And since studies have suggested midlife cardiovascular health strongly predicts later life cognition and dementia, Michos added, “as a prevention strategy, we need much more focus on improving the cardiovascular health of the population much earlier in life”.
She cautioned, though, that US Preventive Services Task Force draft recommendations against primary prevention aspirin use for older adults do not apply to those with established cardiovascular disease or prior events. American College of Cardiology/AHA guidelines also suggest only selective primary prevention use.
ASCEND included 15,480 patients in the UK who were 40 or older and had any type of diabetes but no prior cardiovascular disease. They were randomised to 100mg aspirin daily or placebo, and in a separate portion of the trial to either omega-3 fatty acids or placebo. Patients were followed for a mean 7.4 years on study drug and 1.8 years afterward through electronic medical records and hospital admissions.
Analyses were restricted to the 15,427 participants without any indication
of dementia at baseline. Cognitive function testing done via telephone or online was available for 9,015 participants.
Effects of Aspirin on Dementia and Cognitive Impairment in the ASCEND Trial
Sarah Parish, Marion Mafham, Louise Bowman, Jane Armitage, University of Oxford, Oxford; ASCEND Study Collaborative Group
Presented at American Heart Association Scientific Sessions 15 November 2021
Aspirin is widely used in atherosclerotic cardiovascular disease prevention but is also associated with increased risk of serious bleeding. The net effect of aspirin on dementia and cognitive impairment is uncertain. The aim of this study is to assess the effect of low dose aspirin on the risk of dementia and cognitive impairment in a pre-specified secondary analysis, with longer follow-up, of a randomised comparison in the ASCEND trial.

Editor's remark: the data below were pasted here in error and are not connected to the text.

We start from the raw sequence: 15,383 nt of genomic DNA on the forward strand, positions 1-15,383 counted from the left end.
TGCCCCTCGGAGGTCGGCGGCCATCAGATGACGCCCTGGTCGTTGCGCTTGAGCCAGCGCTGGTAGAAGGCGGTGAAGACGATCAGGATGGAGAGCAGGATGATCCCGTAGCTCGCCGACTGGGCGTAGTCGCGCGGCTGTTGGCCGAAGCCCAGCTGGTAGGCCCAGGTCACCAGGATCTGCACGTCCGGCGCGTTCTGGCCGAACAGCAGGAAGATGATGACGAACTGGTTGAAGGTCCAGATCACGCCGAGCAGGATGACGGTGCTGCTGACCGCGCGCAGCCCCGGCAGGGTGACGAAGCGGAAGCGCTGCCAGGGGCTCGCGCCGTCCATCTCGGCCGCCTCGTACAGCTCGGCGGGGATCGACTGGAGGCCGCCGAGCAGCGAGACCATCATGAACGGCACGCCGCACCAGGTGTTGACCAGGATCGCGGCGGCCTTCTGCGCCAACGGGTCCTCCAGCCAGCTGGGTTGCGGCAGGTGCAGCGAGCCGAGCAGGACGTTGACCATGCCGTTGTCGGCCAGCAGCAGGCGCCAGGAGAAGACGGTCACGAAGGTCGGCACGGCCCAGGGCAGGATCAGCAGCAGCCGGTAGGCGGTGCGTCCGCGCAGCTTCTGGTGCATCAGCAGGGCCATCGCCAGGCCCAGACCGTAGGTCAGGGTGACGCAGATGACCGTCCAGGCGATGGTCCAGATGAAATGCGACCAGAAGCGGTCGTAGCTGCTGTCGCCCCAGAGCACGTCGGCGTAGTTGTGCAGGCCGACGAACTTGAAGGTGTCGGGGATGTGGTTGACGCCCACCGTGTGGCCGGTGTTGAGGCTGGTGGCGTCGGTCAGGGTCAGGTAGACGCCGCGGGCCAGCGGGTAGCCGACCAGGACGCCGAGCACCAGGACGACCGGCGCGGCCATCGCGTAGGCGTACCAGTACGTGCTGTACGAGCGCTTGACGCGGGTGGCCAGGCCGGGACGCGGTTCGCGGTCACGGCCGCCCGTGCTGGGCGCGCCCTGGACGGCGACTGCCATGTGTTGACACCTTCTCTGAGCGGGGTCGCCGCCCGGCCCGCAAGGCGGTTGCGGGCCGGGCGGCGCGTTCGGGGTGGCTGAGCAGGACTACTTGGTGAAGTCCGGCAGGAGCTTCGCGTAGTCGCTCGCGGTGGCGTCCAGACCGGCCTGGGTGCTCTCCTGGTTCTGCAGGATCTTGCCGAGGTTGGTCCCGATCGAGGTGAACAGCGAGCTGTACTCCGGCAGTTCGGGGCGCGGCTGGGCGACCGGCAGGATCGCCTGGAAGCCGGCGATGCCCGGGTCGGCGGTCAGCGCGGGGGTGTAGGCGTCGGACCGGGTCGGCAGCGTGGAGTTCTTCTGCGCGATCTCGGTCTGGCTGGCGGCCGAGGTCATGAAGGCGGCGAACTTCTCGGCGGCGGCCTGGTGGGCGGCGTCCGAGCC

The study included 15,427 people in the United Kingdom with diabetes and no history of cardiovascular disease or recorded dementia randomised in the ASCEND trial between June 2005 and July 2011. Assignment to aspirin 100mg daily or matching placebo was for a mean of 7.4 years. The main pre-specified comparison by randomised treatment in this cognitive study was a 'broad dementia outcome' of dementia, cognitive impairment or confusion, ascertained through participant, carer or general practitioner report or hospital admission diagnosis, by 31 March 2019 (~2 years beyond the scheduled treatment period).
During a mean follow-up of 7.4 years within the scheduled treatment period and 1.7 years afterwards, the broad dementia outcome occurred in 1146 participants. The broad dementia outcome occurred in a similar percentage of participants in the aspirin group and placebo group: 548 participants (7.1%) vs. 598 (7.8%), rate ratio 0.91 (95% confidence interval, 0.81-1.02). Thus, the confidence interval excluded proportional hazards of greater than 2% and proportional benefits of greater than 19%.
Aspirin use was not associated with risk of the broad dementia outcome and the results excluded proportional benefits of 19% or more. Trials or meta-analyses with larger total numbers of incident dementia cases are needed to assess whether any modest proportional 10-15% benefits of 5-7 years of aspirin use on dementia exist, which might translate into greater benefits of longer term use.